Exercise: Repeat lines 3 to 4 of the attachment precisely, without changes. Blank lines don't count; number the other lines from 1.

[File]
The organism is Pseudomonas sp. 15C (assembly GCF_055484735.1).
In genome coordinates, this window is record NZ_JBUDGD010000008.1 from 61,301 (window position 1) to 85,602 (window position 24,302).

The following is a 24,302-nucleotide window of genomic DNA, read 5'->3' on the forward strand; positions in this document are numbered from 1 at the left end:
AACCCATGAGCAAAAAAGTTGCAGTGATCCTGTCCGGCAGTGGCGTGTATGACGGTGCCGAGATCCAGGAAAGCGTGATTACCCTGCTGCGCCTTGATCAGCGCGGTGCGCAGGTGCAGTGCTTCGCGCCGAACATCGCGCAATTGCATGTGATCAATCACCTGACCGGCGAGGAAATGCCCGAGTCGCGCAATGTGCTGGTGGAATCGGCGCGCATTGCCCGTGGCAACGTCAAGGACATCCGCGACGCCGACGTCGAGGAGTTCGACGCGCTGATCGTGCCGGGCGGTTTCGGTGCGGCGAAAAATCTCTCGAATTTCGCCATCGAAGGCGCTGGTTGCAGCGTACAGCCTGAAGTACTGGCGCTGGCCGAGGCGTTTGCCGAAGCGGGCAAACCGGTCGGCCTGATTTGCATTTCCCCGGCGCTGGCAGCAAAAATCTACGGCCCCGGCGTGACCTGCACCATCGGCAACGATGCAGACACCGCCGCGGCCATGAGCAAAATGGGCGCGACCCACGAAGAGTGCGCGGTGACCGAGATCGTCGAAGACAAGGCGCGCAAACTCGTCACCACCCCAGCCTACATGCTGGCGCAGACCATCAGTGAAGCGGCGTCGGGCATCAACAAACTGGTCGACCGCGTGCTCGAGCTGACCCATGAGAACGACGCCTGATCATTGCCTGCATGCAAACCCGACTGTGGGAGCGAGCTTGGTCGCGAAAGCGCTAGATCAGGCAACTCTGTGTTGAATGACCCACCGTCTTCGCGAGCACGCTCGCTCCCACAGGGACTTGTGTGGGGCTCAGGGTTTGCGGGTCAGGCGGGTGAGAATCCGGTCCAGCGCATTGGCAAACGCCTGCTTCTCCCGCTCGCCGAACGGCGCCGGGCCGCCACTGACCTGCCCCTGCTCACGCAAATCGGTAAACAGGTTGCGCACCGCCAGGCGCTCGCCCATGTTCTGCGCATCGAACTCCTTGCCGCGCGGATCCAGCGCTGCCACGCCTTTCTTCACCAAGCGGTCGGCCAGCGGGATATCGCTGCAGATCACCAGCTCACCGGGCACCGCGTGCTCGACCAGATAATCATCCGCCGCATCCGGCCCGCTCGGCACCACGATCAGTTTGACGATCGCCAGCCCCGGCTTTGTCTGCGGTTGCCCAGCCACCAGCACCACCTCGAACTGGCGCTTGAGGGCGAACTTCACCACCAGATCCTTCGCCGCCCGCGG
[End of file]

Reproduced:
The following is a 24,302-nucleotide window of genomic DNA, read 5'->3' on the forward strand; positions in this document are numbered from 1 at the left end:
AACCCATGAGCAAAAAAGTTGCAGTGATCCTGTCCGGCAGTGGCGTGTATGACGGTGCCGAGATCCAGGAAAGCGTGATTACCCTGCTGCGCCTTGATCAGCGCGGTGCGCAGGTGCAGTGCTTCGCGCCGAACATCGCGCAATTGCATGTGATCAATCACCTGACCGGCGAGGAAATGCCCGAGTCGCGCAATGTGCTGGTGGAATCGGCGCGCATTGCCCGTGGCAACGTCAAGGACATCCGCGACGCCGACGTCGAGGAGTTCGACGCGCTGATCGTGCCGGGCGGTTTCGGTGCGGCGAAAAATCTCTCGAATTTCGCCATCGAAGGCGCTGGTTGCAGCGTACAGCCTGAAGTACTGGCGCTGGCCGAGGCGTTTGCCGAAGCGGGCAAACCGGTCGGCCTGATTTGCATTTCCCCGGCGCTGGCAGCAAAAATCTACGGCCCCGGCGTGACCTGCACCATCGGCAACGATGCAGACACCGCCGCGGCCATGAGCAAAATGGGCGCGACCCACGAAGAGTGCGCGGTGACCGAGATCGTCGAAGACAAGGCGCGCAAACTCGTCACCACCCCAGCCTACATGCTGGCGCAGACCATCAGTGAAGCGGCGTCGGGCATCAACAAACTGGTCGACCGCGTGCTCGAGCTGACCCATGAGAACGACGCCTGATCATTGCCTGCATGCAAACCCGACTGTGGGAGCGAGCTTGGTCGCGAAAGCGCTAGATCAGGCAACTCTGTGTTGAATGACCCACCGTCTTCGCGAGCACGCTCGCTCCCACAGGGACTTGTGTGGGGCTCAGGGTTTGCGGGTCAGGCGGGTGAGAATCCGGTCCAGCGCATTGGCAAACGCCTGCTTCTCCCGCTCGCCGAACGGCGCCGGGCCGCCACTGACCTGCCCCTGCTCACGCAAATCGGTAAACAGGTTGCGCACCGCCAGGCGCTCGCCCATGTTCTGCGCATCGAACTCCTTGCCGCGCGGATCCAGCGCTGCCACGCCTTTCTTCACCAAGCGGTCGGCCAGCGGGATATCGCTGCAGATCACCAGCTCACCGGGCACCGCGTGCTCGACCAGATAATCATCCGCCGCATCCGGCCCGCTCGGCACCACGATCAGTTTGACGATCGCCAGCCCCGGCTTTGTCTGCGGTTGCCCAGCCACCAGCACCACCTCGAACTGGCGCTTGAGGGCGAACTTCACCACCAGATCCTTCGCCGCCCGCGG